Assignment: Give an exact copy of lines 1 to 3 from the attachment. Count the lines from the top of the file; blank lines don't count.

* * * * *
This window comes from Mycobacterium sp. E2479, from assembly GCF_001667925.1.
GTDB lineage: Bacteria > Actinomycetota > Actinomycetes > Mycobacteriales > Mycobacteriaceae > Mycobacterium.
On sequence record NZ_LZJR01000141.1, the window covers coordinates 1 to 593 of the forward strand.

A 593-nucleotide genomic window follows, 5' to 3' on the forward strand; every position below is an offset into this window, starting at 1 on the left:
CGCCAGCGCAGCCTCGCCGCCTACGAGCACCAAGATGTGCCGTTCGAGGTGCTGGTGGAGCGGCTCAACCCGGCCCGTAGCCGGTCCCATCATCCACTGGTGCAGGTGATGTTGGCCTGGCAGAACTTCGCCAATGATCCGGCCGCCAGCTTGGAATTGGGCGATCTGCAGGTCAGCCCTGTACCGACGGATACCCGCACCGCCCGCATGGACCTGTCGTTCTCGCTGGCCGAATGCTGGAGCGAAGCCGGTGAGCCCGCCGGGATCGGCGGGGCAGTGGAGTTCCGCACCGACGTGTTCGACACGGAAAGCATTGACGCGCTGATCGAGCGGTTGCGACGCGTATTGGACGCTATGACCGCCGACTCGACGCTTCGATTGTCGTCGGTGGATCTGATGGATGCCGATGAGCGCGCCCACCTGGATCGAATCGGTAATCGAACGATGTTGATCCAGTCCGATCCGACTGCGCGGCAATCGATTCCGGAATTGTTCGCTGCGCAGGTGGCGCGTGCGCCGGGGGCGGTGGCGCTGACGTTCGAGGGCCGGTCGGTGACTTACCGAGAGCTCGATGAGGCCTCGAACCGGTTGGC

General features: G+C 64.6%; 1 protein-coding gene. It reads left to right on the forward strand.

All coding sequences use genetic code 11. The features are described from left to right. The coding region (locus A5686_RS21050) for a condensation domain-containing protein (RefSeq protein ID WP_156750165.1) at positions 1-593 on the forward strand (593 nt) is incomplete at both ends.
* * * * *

This window comes from Mycobacterium sp. E2479, from assembly GCF_001667925.1.
GTDB lineage: Bacteria > Actinomycetota > Actinomycetes > Mycobacteriales > Mycobacteriaceae > Mycobacterium.
On sequence record NZ_LZJR01000141.1, the window covers coordinates 1 to 593 of the forward strand.